Brain Imaging and Behavior

, Volume 11, Issue 6, pp 1664–1677 | Cite as

Brain injury in women experiencing intimate partner-violence: neural mechanistic evidence of an “invisible” trauma

  • Eve ValeraEmail author
  • Aaron Kucyi
Original Research


Traumatic brain injury (TBI) in women experiencing intimate-partner violence (IPV) is common, and IPV afflicts 30 % of women worldwide. However, the neurobiology and related sequelae of these TBIs have never been systematically examined. Consequently, TBI treatments are typically absent and IPV interventions are inadequate. There has been a call for a comprehensive assessment of IPV-related TBIs and their relationship to aspects of women’s cognitive and neural functioning. In response, we examined brain-network organization associated with TBI and its cognitive effects using clinical interviews and neuropsychological measures as well as structural and functional Magnetic Resonance Imaging (fMRI) in women experiencing IPV-related TBI. We hypothesized that TBI severity would be related to poorer cognitive performance and be associated with structural and functional connectivity between cognitive networks previously implicated in other TBI populations. As predicted, severity of TBI was negatively associated with inter-network intrinsic functional connectivity indicative of TBI, between the right anterior insula and posterior cingulate cortex/precuneus (FLAME1 + 2; family-wise error-corrected Z > 2.3, cluster- based p < 0.05). This association remained significant when controlling for partner-abuse severity, age, head motion, childhood trauma and psychopathology. Additionally, intrinsic functional connectivity between the same regions correlated positively with cognitive performance on indices of memory and learning. These data provide the first mechanistic evidence of TBI and its association with cognitive functioning in women sustaining IPV-related TBI. These data underscore the need to address and consider the role TBI may be playing in the efficacy of IPV interventions ranging from emergency first responder interactions to specific treatment plans.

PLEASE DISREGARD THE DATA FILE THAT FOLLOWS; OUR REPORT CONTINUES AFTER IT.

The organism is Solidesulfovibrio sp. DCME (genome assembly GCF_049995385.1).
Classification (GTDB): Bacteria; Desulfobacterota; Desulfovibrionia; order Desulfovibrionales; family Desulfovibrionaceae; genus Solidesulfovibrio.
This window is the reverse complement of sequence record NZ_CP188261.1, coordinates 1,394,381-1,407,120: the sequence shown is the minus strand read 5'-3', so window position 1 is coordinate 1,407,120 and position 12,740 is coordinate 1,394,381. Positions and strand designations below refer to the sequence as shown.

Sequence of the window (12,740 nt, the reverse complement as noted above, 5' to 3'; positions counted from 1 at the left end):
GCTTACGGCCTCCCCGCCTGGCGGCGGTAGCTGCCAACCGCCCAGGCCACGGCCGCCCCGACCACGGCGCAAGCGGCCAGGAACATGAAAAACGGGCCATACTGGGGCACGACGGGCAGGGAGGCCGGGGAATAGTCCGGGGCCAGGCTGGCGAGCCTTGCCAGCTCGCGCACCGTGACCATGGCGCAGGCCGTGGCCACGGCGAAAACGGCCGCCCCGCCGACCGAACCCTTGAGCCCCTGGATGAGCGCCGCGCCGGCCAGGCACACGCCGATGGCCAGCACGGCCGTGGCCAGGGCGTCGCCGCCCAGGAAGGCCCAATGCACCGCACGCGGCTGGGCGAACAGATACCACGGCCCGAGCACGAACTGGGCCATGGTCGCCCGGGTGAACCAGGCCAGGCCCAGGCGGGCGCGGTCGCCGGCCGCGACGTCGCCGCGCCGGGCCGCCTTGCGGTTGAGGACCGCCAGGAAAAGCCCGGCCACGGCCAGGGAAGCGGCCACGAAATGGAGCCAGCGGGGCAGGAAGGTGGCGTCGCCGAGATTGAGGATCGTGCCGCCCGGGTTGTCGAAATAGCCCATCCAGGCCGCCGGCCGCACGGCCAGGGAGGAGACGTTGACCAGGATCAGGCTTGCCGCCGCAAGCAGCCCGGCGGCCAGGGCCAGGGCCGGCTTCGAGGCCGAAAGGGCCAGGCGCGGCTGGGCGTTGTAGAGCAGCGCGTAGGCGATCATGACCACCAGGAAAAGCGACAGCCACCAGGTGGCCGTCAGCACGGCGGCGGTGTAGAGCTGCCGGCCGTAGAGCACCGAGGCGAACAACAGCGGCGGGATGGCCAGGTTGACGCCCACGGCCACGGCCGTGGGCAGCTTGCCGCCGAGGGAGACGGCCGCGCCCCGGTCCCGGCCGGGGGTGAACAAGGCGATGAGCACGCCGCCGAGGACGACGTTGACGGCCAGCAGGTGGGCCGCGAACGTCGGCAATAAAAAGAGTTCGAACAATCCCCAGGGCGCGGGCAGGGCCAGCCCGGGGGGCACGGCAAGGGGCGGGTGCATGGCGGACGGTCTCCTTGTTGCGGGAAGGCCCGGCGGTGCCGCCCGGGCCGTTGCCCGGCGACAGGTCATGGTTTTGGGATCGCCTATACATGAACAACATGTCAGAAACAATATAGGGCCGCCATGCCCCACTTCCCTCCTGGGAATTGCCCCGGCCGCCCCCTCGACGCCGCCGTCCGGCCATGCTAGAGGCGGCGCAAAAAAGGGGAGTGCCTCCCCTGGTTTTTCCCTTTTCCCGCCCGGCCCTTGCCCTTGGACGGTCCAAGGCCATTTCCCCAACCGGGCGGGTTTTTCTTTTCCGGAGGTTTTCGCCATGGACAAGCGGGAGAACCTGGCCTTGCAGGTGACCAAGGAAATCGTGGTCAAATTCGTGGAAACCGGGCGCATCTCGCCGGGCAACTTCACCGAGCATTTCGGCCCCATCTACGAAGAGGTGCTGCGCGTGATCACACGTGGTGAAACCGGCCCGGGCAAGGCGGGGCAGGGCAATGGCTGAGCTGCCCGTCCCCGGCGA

Intimate-partner violence Traumatic brain injury Functional connectivity Default mode network Salience network Domestic violence 



EMV and AK had full access to all of the data in the study and take responsibility for the integrity of the data and accuracy of the data analysis. We thank all of the women who participated in this study. We thank Brittany LeBlanc for data management assistance, Drs. Michael Alexander, Margaret O’Connor and Gregory Sorensen for helpful advice in developing this project, Dr. Steven Stufflebeam for performing the clinical reads of the imaging scans, Drs. Randy Buckner, Kevin Spencer, Martha Shenton and Michael Hove for helpful feedback in preparing the manuscript. This work was supported by a Harvard Medical School Center of Excellence grant from the HMS Fund for Women’s Health (EMV), the Canadian Institutes of Health Research (AK), and grants provided to the Athinoula A. Martinos Center for Biomedical Imaging, NCRR P41RR14075 and P41 EB015896. This work also involved the use of instrumentation supported by the NIH Shared Instrumentation Grant Program and/or High-End Instrumentation Grant Program; specifically, grant numbers 1S10RR023043 and 1S10RR023401.

Compliance with ethical standards

Disclosure of potential conflicts of interest

The authors report no conflicts of interest.

Research involving human participants and informed consent

Participants provided written informed consent and the local ethics committee (Partners IRB) approved the study.

Supplementary material

11682_2016_9643_MOESM1_ESM.doc (325 kb)
ESM 1 (DOC 325 kb)


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Copyright information

© Springer Science+Business Media New York 2016

Authors and Affiliations

  1. 1.Department of PsychiatryMassachusetts General HospitalCharlestownUSA
  2. 2.Department of Psychiatry, Harvard Medical SchoolBostonUSA

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